Date Event People Places Sciences
1953Immune tolerance theory proved in experimentsMedawar, Billingham, BrentUniversity College LondonAntibodies
1955 - 1959Clonal selection theoryJerne, Talmage, BurnetDanish National Serum Institute, Walter and Eliza Hall InstituteAntibodies
1958The cell is confirmed responsible for antibody productionJoshua Lederberg, NossalUniversity of Wisconsin, Walter and Eliza Hall InstituteAntibodies
21 Nov 1959Rosalyn Yalow and Soloman Berson published the radioimmunoassay method opening up a new era in immunology and diagnosticsYalow, BersonVeterans Administration HospitalAntibodies, Diagnostics
1960Cellular fusion technique formulatedBarski, Sorieul, CarnefertInstitut Gustave RoussyMonoclonal antibodies
6 Apr 1961Jules Bordet diedBordetPasteur InstituteAntibodies, Immunology, Diagnostics
1962Antibodies discovered to have structure like a 'Y'Porter, EdelmanNational Institute for Medical Research, Rockefeller University Antibodies
1963Plaque test allows visualisation of antibodiesJerne, NordinUniversity of PittsburghAntibodies
1963Cesar Milstein returns to Cambridge and begins researching the structure and diversity of antibodiesMilsteinLaboratory of Molecular BiologyMonoclonal antibodies
1964Cesar Milstein publishes his first paper on antibodiesMilsteinLaboratory of Molecular BiologyAntibodies
Jul 1966Cesar Milstein and Sydney Brenner publish theory attributing antibody diversity to somatic mutationBrenner, MilsteinLaboratory of Molecular BiologyAntibodies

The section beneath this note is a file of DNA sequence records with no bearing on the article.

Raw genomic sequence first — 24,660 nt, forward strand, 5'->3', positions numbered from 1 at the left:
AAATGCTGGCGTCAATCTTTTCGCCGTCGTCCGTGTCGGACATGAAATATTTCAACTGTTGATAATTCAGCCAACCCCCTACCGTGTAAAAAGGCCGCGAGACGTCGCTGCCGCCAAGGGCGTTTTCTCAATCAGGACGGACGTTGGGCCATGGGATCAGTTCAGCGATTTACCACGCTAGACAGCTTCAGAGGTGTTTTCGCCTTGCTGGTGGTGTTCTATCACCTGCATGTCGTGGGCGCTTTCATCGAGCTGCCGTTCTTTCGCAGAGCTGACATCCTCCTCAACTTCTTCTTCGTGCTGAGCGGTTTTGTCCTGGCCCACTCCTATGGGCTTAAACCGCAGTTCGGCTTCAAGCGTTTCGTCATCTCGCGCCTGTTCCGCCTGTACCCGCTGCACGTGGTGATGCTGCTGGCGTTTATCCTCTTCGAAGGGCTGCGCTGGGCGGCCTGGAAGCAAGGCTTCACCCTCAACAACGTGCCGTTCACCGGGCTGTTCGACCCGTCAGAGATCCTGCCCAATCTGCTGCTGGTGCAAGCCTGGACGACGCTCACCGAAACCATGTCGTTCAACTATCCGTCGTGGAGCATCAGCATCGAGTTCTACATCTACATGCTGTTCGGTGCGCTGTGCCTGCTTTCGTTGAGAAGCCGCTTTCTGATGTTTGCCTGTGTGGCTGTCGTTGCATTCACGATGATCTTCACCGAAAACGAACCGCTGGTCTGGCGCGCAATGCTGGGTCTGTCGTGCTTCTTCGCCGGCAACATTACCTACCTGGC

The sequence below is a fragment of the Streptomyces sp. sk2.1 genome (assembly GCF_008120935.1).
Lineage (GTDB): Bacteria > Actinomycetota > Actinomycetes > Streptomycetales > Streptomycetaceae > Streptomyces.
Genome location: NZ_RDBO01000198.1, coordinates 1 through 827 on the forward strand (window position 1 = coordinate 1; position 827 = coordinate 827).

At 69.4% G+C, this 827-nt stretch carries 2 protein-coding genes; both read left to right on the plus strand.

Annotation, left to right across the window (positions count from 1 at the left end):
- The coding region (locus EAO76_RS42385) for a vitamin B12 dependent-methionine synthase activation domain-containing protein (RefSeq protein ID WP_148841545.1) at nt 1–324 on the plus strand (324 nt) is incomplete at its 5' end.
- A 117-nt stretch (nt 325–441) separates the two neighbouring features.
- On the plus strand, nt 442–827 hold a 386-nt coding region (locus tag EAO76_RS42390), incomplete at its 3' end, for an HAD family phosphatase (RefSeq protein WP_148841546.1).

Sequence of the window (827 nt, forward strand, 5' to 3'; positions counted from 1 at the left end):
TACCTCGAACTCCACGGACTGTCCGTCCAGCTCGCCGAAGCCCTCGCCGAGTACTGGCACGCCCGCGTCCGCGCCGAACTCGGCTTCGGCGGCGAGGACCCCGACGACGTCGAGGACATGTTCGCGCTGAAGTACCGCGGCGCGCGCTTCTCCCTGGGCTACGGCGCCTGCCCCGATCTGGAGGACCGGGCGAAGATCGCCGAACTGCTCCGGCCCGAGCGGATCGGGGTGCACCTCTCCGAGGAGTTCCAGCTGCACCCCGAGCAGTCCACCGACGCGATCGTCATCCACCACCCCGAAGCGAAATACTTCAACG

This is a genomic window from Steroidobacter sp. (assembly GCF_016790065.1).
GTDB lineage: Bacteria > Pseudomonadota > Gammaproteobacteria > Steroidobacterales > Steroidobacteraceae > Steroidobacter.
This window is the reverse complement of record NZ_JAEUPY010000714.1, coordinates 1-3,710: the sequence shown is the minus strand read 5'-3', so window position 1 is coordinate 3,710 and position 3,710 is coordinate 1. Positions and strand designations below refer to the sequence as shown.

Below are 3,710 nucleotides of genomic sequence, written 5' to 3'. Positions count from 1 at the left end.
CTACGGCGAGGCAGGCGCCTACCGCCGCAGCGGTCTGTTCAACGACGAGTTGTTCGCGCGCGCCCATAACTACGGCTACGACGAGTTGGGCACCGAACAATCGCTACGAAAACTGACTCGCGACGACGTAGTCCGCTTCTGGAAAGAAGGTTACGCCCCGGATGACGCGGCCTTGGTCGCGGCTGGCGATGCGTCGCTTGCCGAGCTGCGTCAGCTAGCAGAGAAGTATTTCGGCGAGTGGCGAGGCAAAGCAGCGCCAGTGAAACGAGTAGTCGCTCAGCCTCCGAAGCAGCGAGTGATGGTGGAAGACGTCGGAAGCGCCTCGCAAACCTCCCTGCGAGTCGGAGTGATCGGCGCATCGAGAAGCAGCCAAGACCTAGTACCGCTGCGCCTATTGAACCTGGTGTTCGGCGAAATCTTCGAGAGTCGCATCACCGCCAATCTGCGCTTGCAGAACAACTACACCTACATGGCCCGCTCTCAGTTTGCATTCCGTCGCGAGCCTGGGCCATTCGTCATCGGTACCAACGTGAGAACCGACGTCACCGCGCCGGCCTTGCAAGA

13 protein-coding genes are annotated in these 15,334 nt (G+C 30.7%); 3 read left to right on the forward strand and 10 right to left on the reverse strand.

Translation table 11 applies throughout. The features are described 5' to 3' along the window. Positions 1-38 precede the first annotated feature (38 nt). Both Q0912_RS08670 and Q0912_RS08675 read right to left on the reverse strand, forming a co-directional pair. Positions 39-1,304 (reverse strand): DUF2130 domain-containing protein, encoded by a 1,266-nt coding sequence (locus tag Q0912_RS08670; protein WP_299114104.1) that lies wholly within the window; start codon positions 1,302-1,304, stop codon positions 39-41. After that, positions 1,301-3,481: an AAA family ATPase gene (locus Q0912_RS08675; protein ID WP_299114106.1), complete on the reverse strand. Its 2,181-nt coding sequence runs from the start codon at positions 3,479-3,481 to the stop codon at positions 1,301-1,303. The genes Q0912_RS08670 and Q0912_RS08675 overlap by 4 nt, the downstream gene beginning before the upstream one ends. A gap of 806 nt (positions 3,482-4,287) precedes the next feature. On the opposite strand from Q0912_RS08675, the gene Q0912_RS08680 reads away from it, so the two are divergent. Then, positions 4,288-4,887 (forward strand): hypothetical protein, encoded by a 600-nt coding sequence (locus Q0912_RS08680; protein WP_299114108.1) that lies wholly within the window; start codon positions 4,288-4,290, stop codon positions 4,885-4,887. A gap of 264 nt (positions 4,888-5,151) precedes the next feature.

1967 - 1970Brigitte Askonas and colleagues demonstrated that a single antibody-forming cell produces a single type of antibodyAskonas, Williamson, AwdehNational Institute for Medical ResearchAntibodies
1969Basel Institute of Immunology foundedJerneBasel Institute of ImmunologyAntibodies
1969First antibodies with known specificity grownSinokovicsMD Anderson Cancer CenterAntibodies
1969Splenic fragment technique devised for growing antibodiesKlinmanWistar InstituteMonoclonal antibodies
1970Fluorescence activated cell sorter createdHerzenbergStanford UniversityAntibodies
Jul 1970Cesar Milstein launches experiments to determine whether somatic mutation underlies antibody diversityCotton, Milstein, SecherLaboratory of Molecular BiologyAntibodies
Nov 1970Means developed for cloning B cells that produce single antibodies with known specificityAskonas, Williamson, WrightNational Institute for Medical ResearchMonoclonal antibodies
1971Sera-Lab foundedMurray Monoclonal antibodies
1973Antibody network theoryJerneBasel Institute of ImmunologyAntibodies


Immune tolerance theory proved in experiments

1955 - 1959

Clonal selection theory


The cell is confirmed responsible for antibody production

21 Nov 1959

Rosalyn Yalow and Soloman Berson published the radioimmunoassay method opening up a new era in immunology and diagnostics


Cellular fusion technique formulated

6 Apr 1961

Jules Bordet died


Antibodies discovered to have structure like a 'Y'


Plaque test allows visualisation of antibodies


Cesar Milstein returns to Cambridge and begins researching the structure and diversity of antibodies


Cesar Milstein publishes his first paper on antibodies

Jul 1966

Cesar Milstein and Sydney Brenner publish theory attributing antibody diversity to somatic mutation

1967 - 1970

Brigitte Askonas and colleagues demonstrated that a single antibody-forming cell produces a single type of antibody


Basel Institute of Immunology founded


First antibodies with known specificity grown


Splenic fragment technique devised for growing antibodies


Fluorescence activated cell sorter created

Jul 1970

Cesar Milstein launches experiments to determine whether somatic mutation underlies antibody diversity

Nov 1970

Means developed for cloning B cells that produce single antibodies with known specificity


Sera-Lab founded


Antibody network theory